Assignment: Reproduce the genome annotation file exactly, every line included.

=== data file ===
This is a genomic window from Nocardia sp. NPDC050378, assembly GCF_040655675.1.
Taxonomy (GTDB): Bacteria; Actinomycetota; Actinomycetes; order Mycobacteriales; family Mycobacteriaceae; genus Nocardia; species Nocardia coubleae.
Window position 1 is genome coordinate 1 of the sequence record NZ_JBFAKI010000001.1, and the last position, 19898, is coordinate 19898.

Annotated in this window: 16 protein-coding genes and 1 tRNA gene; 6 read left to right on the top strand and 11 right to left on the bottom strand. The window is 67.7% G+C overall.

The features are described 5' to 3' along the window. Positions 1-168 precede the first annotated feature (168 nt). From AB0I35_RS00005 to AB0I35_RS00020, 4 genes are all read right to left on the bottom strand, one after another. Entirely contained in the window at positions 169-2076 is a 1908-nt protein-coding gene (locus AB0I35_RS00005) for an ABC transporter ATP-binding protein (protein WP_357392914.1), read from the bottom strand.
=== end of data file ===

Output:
This is a genomic window from Nocardia sp. NPDC050378, assembly GCF_040655675.1.
Taxonomy (GTDB): Bacteria; Actinomycetota; Actinomycetes; order Mycobacteriales; family Mycobacteriaceae; genus Nocardia; species Nocardia coubleae.
Window position 1 is genome coordinate 1 of the sequence record NZ_JBFAKI010000001.1, and the last position, 19898, is coordinate 19898.

Annotated in this window: 16 protein-coding genes and 1 tRNA gene; 6 read left to right on the top strand and 11 right to left on the bottom strand. The window is 67.7% G+C overall.

The features are described 5' to 3' along the window. Positions 1-168 precede the first annotated feature (168 nt). From AB0I35_RS00005 to AB0I35_RS00020, 4 genes are all read right to left on the bottom strand, one after another. Entirely contained in the window at positions 169-2076 is a 1908-nt protein-coding gene (locus AB0I35_RS00005) for an ABC transporter ATP-binding protein (protein WP_357392914.1), read from the bottom strand.